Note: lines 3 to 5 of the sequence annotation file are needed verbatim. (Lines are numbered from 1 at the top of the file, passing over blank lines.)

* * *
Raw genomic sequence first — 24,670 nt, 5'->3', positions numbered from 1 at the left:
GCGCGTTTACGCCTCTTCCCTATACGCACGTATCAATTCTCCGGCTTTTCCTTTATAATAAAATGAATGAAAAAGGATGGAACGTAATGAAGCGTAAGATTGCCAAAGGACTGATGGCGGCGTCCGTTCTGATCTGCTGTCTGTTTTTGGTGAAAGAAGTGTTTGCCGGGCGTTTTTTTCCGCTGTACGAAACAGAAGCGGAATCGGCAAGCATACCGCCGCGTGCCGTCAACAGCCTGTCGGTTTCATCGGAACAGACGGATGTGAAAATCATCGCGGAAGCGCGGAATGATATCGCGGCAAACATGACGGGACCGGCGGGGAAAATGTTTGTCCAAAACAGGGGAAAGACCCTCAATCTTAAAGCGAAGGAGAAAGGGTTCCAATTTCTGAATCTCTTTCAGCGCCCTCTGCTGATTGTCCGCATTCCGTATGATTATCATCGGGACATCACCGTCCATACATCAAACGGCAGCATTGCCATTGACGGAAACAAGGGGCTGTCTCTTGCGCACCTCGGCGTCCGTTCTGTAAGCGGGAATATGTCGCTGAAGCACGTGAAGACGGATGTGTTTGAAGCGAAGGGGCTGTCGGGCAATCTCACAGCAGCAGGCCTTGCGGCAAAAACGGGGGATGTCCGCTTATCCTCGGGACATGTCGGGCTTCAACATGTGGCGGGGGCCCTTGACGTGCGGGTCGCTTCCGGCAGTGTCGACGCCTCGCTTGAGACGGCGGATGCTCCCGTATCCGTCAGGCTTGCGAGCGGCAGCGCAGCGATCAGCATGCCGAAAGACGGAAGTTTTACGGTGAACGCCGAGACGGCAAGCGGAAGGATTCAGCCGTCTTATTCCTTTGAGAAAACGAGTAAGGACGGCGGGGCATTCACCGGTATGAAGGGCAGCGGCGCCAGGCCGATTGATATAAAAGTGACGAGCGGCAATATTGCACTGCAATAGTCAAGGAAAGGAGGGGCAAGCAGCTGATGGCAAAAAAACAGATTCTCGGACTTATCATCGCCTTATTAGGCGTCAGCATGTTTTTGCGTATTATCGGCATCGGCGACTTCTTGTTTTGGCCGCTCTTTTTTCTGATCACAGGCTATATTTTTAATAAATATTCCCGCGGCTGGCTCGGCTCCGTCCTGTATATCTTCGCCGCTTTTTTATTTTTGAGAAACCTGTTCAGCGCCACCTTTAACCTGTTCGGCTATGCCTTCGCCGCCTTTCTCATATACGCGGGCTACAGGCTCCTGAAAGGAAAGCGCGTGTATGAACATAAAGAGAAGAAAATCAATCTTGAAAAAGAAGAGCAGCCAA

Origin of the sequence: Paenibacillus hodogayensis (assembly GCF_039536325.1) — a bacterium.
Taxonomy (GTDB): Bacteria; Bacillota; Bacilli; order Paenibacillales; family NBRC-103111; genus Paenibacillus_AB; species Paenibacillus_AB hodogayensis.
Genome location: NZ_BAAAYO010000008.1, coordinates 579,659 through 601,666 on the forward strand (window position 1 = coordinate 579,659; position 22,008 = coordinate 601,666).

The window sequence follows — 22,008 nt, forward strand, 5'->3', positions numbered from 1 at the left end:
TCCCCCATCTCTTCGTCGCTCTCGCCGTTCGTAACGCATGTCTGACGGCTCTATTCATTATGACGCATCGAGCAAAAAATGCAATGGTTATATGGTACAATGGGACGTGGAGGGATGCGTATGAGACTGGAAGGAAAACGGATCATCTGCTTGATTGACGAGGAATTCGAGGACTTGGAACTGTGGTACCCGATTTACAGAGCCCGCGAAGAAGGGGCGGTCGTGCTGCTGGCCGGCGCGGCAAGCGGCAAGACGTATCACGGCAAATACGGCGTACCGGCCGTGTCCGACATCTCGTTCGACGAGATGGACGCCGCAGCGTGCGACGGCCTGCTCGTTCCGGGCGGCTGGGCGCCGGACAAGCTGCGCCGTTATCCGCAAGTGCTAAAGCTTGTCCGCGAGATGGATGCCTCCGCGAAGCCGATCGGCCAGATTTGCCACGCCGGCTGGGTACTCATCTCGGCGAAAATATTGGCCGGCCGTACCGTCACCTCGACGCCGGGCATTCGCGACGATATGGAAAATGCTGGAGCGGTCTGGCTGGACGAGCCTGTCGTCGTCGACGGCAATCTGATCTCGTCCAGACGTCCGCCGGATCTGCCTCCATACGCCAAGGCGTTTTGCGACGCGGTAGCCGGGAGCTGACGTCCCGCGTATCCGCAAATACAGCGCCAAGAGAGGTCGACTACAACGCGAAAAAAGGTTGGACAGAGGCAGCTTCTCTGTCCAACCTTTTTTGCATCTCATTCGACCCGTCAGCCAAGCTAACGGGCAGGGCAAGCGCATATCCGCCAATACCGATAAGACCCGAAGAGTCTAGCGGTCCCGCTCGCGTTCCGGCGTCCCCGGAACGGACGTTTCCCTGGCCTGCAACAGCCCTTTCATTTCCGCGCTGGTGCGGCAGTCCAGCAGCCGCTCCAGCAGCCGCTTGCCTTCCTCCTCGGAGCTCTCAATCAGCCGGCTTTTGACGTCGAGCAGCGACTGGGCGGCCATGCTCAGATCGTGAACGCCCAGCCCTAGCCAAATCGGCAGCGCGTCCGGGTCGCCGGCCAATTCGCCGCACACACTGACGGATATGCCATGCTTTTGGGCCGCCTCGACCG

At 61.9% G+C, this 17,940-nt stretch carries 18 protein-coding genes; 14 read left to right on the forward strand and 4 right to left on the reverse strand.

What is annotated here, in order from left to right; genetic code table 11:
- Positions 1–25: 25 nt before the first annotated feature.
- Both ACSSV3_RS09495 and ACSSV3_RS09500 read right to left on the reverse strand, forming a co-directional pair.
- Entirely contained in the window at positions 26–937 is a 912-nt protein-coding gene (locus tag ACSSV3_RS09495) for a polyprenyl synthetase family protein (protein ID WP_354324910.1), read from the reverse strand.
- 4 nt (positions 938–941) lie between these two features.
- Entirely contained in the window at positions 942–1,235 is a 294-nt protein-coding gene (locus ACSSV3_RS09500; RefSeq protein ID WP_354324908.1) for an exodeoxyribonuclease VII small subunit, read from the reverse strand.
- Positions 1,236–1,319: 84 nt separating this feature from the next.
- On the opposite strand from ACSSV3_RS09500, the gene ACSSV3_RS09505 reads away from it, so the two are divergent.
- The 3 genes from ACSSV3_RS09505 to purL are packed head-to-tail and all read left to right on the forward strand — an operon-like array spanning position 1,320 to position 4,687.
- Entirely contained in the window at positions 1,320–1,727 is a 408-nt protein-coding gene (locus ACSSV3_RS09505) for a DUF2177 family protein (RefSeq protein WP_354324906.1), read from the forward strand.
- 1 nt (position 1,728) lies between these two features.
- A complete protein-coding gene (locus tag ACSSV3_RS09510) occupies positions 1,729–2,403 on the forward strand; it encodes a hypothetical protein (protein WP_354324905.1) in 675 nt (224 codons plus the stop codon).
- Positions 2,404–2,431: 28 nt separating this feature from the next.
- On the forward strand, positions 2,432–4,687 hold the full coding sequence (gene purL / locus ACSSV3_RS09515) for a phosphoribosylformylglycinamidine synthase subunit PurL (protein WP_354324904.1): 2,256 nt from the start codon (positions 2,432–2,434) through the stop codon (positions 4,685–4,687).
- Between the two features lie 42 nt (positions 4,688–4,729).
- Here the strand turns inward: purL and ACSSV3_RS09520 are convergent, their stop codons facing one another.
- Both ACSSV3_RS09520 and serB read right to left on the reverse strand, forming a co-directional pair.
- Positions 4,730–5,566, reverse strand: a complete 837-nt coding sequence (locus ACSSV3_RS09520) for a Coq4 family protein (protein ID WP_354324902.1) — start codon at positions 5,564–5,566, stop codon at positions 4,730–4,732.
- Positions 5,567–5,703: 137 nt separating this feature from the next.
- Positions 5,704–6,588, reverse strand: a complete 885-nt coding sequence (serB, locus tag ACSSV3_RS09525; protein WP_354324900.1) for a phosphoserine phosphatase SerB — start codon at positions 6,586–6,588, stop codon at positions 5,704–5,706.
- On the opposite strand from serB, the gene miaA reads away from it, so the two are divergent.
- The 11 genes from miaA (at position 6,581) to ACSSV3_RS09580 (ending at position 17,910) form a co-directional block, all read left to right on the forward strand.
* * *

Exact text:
Origin of the sequence: Paenibacillus hodogayensis (assembly GCF_039536325.1) — a bacterium.
Taxonomy (GTDB): Bacteria; Bacillota; Bacilli; order Paenibacillales; family NBRC-103111; genus Paenibacillus_AB; species Paenibacillus_AB hodogayensis.
Genome location: NZ_BAAAYO010000008.1, coordinates 579,659 through 601,666 on the forward strand (window position 1 = coordinate 579,659; position 22,008 = coordinate 601,666).